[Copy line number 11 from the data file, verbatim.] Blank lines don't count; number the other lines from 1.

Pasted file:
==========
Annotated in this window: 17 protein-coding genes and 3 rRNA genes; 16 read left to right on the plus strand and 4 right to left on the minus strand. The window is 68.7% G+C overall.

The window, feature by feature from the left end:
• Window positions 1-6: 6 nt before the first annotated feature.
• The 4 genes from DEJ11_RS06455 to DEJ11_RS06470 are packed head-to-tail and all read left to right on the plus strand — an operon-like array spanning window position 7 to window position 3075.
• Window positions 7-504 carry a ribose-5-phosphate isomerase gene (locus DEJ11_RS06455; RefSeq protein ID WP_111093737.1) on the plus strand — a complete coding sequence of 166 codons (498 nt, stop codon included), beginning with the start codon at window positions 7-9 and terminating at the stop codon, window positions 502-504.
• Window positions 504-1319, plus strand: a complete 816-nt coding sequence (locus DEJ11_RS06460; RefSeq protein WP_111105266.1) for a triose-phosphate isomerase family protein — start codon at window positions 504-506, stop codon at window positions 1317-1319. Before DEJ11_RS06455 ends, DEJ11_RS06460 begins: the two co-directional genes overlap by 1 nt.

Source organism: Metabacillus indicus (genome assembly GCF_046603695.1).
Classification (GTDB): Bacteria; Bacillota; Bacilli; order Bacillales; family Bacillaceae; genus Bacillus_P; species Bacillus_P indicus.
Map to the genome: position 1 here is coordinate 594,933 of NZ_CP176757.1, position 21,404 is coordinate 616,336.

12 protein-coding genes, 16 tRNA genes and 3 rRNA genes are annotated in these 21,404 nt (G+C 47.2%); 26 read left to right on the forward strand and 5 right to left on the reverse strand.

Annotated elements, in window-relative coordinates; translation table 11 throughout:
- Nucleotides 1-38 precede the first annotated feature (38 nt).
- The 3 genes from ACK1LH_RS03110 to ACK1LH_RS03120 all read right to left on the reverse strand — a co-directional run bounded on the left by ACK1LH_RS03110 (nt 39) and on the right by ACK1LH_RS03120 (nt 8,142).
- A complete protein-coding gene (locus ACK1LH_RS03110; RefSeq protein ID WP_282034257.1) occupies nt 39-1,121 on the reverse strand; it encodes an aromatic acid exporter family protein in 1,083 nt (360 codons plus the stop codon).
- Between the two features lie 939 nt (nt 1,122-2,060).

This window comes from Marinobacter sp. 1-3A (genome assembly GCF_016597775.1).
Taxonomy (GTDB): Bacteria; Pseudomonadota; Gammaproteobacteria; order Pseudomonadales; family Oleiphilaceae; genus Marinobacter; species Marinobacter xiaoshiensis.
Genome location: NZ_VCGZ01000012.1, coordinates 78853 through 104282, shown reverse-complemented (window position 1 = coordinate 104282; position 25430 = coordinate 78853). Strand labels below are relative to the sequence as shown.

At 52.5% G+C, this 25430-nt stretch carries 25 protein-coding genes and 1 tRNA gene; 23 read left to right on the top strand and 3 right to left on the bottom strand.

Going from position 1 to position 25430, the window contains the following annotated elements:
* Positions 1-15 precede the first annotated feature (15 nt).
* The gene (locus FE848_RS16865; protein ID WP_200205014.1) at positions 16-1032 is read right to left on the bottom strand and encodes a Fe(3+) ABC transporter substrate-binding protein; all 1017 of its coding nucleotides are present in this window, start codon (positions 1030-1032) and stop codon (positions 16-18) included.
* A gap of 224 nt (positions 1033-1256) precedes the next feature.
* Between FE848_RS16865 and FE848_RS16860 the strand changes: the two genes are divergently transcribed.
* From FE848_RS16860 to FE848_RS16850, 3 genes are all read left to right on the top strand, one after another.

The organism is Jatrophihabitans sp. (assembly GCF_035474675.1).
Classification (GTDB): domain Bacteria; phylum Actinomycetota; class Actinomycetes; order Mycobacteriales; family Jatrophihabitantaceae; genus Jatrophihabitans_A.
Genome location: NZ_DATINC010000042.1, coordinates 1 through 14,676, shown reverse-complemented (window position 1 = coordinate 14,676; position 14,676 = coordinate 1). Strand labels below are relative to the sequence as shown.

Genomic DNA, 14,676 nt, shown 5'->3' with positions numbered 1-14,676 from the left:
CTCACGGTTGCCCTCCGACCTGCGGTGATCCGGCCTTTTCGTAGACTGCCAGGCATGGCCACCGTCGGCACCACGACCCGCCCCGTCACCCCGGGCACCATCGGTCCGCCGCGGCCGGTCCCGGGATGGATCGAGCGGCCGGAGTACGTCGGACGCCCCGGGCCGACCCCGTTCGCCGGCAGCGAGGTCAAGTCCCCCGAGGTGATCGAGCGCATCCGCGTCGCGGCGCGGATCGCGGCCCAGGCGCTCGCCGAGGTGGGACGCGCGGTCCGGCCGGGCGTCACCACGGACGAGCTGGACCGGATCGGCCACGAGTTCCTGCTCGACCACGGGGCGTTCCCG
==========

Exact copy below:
Annotated elements, in window-relative coordinates; translation table 11 throughout: